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Monthly Archives: August 2010

I See a Dark Stranger (July 4, 1946)

Frank Launder’s I See a Dark Stranger, which premiered in the United Kingdom on July 4, 1946, is half a loaf of noir slathered with generous helpings of romance and comedy. It’s a very enjoyable picture that’s notable as a star vehicle for the lovely Deborah Kerr before she was well-known in Hollywood.

The opening of the film is pure noir. Shadows fall heavily on the quiet nighttime streets of a little town with signs all about in French. A panicked man rushes through the town, searching for something. Suddenly there’s a shot of something that doesn’t quite fit, and the narrator’s voice appears on the soundtrack. “An Isle of Man signpost outside a French town,” he says. “That’s odd. But we’ve started this tale at the wrong moment.”

He goes on to tell us that this is really the story of Bridie Quilty (Kerr), and we see the young woman in the pub where she works as she eavesdrops on her father’s boozy tales of the Irish Revolution, rapt, even mouthing the words of his story at one point. Bridie hates the English and the memory of Oliver Cromwell as much as the most hardened member of the I.R.A. does, and wants nothing more than to join the group when she reaches the age of majority, just like her father did. The film treats her fervor lightly, however, and right off the bat the viewer knows that this coming-of-age story will contain a fair measure of disillusionment for its protagonist. But not, of course, before she gets in over her head.

As soon as Bridie turns 21, she heads for Dublin to make contact with a former compatriot of her father, a man named Michael O’Callaghan (Brefni O’Rorke). Far from the fearsome soldier she expected, O’Callaghan is a mild-mannered curator of a museum who doesn’t seem to mind seeing a large painting of Cromwell every day and feels that the terms of the Government of Ireland Act 1920 that partitioned the country were fair enough, which boggles Bridie’s mind. More significantly, he seems to have never heard of her father, which should raise a red flag, but doesn’t, since Bridie is as bull-headed as she is patriotic.

Undeterred by her experience in the museum, Bridie looks for resistance where she can find it, and falls in with a man named Miller (Raymond Huntley). He appears at first glance to be a rumpled Englishman, but Bridie learns that he’s a spy working against the English, so she goes to work for him without a second thought.

Bridie is blithely unaware of politics outside of Ireland and the U.K., and the film is clever enough to share her point of view for some time. Astute viewers, of course, will immediately be able to suss out exactly which nation Miller is spying for, but it’s not directly stated for awhile. As far as Bridie’s concerned, the enemy of her enemy is her friend. After hearing how much Bridie hates every last Englishman, Miller says to her, “For a subject of a neutral country, aren’t you being a little belligerent?” Bridie responds, “There’s nothing belligerent about it. It’s entirely a question of which side I’m neutral on.”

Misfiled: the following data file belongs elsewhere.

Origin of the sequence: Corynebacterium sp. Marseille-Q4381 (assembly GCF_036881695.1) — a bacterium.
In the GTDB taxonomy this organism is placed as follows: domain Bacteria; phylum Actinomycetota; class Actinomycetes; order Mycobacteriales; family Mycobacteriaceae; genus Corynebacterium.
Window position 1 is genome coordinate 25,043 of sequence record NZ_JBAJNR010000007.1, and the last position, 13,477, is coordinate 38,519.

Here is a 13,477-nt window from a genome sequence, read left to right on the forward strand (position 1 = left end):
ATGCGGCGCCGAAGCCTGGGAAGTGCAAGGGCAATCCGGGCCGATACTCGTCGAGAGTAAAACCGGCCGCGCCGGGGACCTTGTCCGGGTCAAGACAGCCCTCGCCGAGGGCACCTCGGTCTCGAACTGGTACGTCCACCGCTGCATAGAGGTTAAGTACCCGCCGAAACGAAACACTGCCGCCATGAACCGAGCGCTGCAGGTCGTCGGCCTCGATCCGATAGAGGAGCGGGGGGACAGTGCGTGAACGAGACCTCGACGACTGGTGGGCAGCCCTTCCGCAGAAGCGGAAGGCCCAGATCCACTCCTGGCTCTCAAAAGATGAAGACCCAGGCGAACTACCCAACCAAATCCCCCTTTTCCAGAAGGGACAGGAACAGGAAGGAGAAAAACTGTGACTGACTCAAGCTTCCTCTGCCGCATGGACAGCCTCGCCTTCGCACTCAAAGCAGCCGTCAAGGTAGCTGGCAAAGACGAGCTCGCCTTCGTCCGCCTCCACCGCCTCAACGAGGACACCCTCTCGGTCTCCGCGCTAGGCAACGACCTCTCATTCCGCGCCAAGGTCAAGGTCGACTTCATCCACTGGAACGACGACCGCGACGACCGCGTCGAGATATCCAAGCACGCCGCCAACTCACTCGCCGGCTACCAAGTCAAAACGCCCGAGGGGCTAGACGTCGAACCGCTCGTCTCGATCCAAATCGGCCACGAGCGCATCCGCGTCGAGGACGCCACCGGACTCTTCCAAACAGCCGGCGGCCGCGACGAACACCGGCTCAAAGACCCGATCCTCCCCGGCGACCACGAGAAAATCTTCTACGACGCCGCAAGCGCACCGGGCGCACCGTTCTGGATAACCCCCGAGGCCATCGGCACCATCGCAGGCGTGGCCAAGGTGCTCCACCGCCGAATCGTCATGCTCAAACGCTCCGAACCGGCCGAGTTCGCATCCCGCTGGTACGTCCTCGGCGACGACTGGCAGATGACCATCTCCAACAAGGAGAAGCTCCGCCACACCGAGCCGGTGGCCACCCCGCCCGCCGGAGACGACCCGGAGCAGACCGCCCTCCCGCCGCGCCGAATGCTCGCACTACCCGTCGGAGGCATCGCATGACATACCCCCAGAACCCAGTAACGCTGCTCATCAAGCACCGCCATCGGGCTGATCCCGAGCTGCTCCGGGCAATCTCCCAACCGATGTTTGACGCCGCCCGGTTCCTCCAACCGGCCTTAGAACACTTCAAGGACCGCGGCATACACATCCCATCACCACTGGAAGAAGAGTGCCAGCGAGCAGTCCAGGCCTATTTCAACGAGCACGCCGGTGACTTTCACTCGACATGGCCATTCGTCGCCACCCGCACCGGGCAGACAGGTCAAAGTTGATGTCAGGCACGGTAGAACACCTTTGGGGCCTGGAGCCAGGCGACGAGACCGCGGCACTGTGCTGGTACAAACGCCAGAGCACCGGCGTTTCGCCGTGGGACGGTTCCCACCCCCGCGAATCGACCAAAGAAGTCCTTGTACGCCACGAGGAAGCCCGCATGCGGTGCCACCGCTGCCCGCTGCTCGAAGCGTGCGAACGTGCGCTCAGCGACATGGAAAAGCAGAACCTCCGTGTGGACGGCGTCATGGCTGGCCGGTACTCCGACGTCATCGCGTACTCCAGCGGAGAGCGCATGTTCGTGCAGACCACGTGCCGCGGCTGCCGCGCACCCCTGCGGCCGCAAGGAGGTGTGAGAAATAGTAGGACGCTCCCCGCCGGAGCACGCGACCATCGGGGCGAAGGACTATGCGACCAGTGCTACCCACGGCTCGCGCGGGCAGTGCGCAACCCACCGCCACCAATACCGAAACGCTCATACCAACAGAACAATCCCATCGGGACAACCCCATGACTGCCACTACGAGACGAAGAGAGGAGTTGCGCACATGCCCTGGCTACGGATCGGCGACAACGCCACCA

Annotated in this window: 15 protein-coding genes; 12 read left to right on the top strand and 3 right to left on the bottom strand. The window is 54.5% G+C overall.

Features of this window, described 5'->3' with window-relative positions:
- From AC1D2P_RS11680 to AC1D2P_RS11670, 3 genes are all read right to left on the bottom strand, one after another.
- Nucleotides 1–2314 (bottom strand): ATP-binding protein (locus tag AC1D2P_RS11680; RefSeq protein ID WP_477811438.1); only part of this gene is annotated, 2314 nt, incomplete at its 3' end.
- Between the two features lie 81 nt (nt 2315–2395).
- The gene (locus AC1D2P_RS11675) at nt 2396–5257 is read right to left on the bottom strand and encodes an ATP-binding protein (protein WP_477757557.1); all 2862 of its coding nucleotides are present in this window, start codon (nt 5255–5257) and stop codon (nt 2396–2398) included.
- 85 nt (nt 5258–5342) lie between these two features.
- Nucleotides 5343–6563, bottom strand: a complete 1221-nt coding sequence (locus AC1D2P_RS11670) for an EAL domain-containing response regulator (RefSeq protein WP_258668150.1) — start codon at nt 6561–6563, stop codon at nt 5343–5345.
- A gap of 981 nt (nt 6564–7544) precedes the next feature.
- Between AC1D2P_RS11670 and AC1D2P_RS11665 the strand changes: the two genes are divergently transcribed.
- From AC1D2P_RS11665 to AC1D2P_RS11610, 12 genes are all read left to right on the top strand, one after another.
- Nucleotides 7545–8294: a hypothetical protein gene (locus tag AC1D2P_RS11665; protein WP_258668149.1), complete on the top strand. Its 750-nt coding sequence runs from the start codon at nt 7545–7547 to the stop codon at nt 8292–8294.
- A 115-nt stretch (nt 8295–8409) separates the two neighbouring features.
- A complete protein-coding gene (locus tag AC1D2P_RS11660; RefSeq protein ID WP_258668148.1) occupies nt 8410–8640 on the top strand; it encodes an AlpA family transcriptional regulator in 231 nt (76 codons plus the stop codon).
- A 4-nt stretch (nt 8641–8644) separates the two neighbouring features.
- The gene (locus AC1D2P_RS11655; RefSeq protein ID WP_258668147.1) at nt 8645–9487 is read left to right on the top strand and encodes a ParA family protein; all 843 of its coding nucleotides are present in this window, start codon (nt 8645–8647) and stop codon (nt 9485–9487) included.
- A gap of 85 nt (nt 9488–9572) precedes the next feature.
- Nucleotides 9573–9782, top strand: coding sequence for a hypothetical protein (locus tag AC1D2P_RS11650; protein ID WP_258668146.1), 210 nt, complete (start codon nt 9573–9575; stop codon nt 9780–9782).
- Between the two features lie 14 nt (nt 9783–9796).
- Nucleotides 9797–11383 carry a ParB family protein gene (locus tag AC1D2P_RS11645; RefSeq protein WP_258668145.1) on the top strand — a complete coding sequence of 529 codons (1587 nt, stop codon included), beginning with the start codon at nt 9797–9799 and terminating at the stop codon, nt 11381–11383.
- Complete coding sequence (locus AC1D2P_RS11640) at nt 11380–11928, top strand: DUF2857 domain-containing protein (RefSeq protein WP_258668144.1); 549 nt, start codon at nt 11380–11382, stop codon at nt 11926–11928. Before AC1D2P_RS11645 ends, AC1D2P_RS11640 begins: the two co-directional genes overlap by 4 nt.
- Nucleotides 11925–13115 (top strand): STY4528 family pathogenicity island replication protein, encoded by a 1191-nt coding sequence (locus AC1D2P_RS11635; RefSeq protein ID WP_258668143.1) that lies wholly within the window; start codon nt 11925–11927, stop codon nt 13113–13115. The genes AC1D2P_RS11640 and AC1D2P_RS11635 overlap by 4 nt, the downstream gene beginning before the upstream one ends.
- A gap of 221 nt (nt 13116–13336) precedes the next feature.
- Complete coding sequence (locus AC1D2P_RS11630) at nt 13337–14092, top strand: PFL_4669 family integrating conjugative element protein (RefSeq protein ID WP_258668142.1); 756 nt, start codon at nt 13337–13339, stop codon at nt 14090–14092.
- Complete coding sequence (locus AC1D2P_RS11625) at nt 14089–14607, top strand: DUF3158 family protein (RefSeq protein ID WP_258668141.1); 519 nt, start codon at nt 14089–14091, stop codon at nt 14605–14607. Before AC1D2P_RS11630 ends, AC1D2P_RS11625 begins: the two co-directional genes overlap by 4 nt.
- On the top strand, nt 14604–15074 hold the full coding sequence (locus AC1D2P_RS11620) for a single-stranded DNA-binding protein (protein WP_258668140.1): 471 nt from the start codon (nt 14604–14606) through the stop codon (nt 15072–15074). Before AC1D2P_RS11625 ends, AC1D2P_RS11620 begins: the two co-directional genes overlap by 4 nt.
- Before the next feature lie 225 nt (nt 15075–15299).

As I said, I See a Dark Stranger is a mixture of noir and comedy. It’s heavier on the comedy than it is on the thrills, especially toward the end, but for the first half, there are some sequences that wouldn’t be out of place in any other espionage potboiler, such as the scene in which Bridie has to dispose of a corpse, and comes up with the ingenious notion of putting the body in a wheelchair and pushing it through town as though she’s just taking an old man for a walk (she’s really heading for the cliffs overlooking the ocean). It’s never very serious, though, and the film is generally more interested in humorous situations and amusing characterizations than it is in plot points.

Kerr is fantastic, and carries the picture with ease. Trevor Howard is great, too. He plays Lt. David Baynes, a Brit who becomes infatuated with Bridie and realizes too late the amount of trouble she’s in. There are also two very funny caricatures of stiff upper-lipped British policemen, Capt. Goodhusband (Garry Marsh) and Lt. Spanswick (Tom Macaulay) who may very well have served as the inspiration for Hergé’s comic characters Dupont et Dupond (Thomson and Thompson in English translation), two detectives who are indistinguishable from each other. Spanswick and Goodhusband are both bald, have neat little black mustaches, and say things like “Cheerio, old boy.” By the end of the picture, however, they’re allowed to grow out of their stereotyped roles, are fairly easy to tell apart, and even get a few intentionally funny lines, such as when Spanswick says to a hotel manager who is afraid that German prisoners of war may have escaped from the nearby internment camp to hide out in her hotel, “If the food I’ve had here is anything to go by, they’re more likely to escape from the hotel and beat it for the internment camp.”